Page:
Capital One has agreed to settle a lawsuit regarding their credit card customers for $210 million. The plaintiffs allege that the bank tricked their credit card customers into buying services and products they didn’t need or want while activating their credit cards.
The charges were brought by the newly formed Consumer Financial Protection Bureau, which moved very quickly on the issue. Within the $210 million settlement, the bank is supposed to pay about $140 million to their customers. The bank blamed third party vendors over the problems with the credit cards and apologized to their customers.
The Bluegrass state a.k.a. Kentucky has taken up the issue of pre-settlement funding in their House of Representatives. The act, introduced by Democrat Representative Johnny Bell in February 2012, would create new sections of the law related to consumer protection and regulate the litigation funding industry in Kentucky.
Since its introduction, several amendments have been added which include allowing an attorney’s expenses to get paid before the funder, exempting regulated financial institutions from the bill, and capping the fees of the funding company to 36%.
The American Tort Reform Foundation has a Judicial Hellholes program that documents what they describe as abuses within the civil justice system. The American Tort Reform Foundation is under the impression that lawsuits run amok throughout the judicial system.
This is part of an ideology that assumes people file lawsuits because they want to. It is further emphasized through the movement currently working its way through the states which has capped damages. This ideology includes anything that would help civil litigation, including litigation funding.
The paper talks about the benefits of litigation funding and possible alternatives to litigation financing that would incorporate the positive aspects and avoid the negative. You can download the entire 42 page PDF here.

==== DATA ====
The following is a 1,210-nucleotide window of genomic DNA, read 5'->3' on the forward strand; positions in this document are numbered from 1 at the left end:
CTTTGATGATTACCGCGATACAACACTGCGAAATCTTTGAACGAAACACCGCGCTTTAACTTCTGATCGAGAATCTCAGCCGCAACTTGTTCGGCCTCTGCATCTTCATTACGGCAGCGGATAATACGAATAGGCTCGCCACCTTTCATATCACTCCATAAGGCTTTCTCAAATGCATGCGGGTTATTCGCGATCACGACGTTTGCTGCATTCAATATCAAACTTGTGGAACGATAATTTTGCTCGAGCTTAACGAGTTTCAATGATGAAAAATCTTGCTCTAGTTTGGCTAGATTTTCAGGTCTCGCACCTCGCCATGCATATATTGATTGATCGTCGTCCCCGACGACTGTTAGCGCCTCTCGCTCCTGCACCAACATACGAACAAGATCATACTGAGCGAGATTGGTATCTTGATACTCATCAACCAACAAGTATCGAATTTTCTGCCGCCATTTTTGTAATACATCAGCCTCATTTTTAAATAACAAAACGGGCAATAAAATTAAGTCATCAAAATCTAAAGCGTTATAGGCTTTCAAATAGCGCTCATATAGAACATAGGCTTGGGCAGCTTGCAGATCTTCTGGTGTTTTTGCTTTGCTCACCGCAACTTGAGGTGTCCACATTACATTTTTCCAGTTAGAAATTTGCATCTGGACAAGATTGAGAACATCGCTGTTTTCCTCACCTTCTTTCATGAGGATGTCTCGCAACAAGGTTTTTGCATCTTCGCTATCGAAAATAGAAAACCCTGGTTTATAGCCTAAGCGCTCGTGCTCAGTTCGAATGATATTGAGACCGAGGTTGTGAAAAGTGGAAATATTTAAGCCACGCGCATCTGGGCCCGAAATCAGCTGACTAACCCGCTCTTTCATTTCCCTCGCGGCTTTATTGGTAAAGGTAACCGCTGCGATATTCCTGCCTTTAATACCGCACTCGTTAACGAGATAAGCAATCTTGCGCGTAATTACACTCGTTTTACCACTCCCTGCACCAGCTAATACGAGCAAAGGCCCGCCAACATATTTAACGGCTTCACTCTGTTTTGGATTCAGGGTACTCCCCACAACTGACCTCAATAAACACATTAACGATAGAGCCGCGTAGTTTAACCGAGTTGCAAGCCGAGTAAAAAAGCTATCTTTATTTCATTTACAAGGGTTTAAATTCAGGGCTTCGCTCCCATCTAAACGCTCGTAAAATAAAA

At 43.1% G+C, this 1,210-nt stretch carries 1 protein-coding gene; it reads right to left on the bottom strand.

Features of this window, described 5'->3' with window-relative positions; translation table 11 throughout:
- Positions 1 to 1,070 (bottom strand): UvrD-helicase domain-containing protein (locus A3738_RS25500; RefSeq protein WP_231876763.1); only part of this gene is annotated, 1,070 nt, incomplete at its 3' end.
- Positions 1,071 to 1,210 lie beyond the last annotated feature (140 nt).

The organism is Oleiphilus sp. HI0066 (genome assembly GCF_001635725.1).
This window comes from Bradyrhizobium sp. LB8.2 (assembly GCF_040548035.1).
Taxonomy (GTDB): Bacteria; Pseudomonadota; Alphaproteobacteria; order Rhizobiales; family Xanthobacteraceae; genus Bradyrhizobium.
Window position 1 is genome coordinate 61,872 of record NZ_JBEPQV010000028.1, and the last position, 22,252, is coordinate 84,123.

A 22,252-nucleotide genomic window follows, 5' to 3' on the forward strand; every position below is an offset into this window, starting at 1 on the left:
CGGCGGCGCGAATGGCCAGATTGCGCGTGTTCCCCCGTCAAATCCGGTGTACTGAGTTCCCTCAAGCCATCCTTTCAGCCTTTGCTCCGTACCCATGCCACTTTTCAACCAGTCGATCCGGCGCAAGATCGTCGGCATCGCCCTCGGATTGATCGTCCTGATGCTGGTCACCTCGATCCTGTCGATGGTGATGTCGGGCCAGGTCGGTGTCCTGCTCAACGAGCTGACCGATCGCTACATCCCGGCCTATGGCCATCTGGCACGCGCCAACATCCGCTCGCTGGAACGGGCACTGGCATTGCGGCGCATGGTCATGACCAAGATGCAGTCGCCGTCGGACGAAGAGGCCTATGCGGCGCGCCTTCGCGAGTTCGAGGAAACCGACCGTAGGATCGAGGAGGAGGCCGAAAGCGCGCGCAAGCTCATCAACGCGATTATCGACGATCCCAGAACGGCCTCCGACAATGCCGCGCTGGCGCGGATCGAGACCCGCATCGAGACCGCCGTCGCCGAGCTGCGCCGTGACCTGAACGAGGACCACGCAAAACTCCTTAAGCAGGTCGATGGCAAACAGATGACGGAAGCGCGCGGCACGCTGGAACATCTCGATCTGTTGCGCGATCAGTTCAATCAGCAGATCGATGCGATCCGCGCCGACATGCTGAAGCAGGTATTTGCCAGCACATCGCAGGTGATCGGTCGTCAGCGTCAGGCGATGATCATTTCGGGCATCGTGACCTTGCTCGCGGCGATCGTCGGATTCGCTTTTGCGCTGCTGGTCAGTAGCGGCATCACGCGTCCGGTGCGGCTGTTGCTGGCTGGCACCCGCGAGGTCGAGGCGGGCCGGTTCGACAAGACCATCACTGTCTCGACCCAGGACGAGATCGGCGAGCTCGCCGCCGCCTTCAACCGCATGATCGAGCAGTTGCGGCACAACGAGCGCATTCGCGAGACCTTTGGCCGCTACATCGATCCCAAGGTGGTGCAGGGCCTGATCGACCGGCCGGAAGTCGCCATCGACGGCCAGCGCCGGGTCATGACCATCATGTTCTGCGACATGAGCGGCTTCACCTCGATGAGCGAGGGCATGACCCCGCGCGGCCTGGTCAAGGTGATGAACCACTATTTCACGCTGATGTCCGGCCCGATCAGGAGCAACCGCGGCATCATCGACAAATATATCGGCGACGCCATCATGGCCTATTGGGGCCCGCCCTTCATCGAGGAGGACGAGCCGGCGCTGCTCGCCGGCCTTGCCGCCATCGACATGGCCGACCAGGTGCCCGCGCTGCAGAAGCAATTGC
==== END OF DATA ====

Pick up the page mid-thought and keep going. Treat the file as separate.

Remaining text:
In 2010, the first of many defendants named in the egg price fixing lawsuit settled their claim. Land O’ Lakes settled their lawsuit for $25 million. The plaintiffs, who are restaurants and processors, accused the producers of illegally restricting the supply of eggs in order to raise prices. The other cases have not yet settled. However, more documents demonstrated that the egg producers have a motive of reducing the egg supply to raise profits.
The New York Post reported on what could potentially be a transformative lawsuit for the financial services industry. The Post said some of the most powerful private-equity firms are asking that an investor lawsuit be thrown out. The allegations are the private equity firms colluded with each other on bids that devalued and even depressed the value of possible deals.
Some of the defendants include Goldman Sachs, Bain Capital, and the Carlyle Group among other well- known private equity firms. The lawsuit, which has been in the courts for about five years, had started to gain some headway when Judge Harrington threw out portions of the 2007 suit.
The plaintiffs feel they were shortchanged and have claimed to have emails that show the collusion. According to some reports, a settlement offer valued at over $200 million was rejected by the plaintiffs.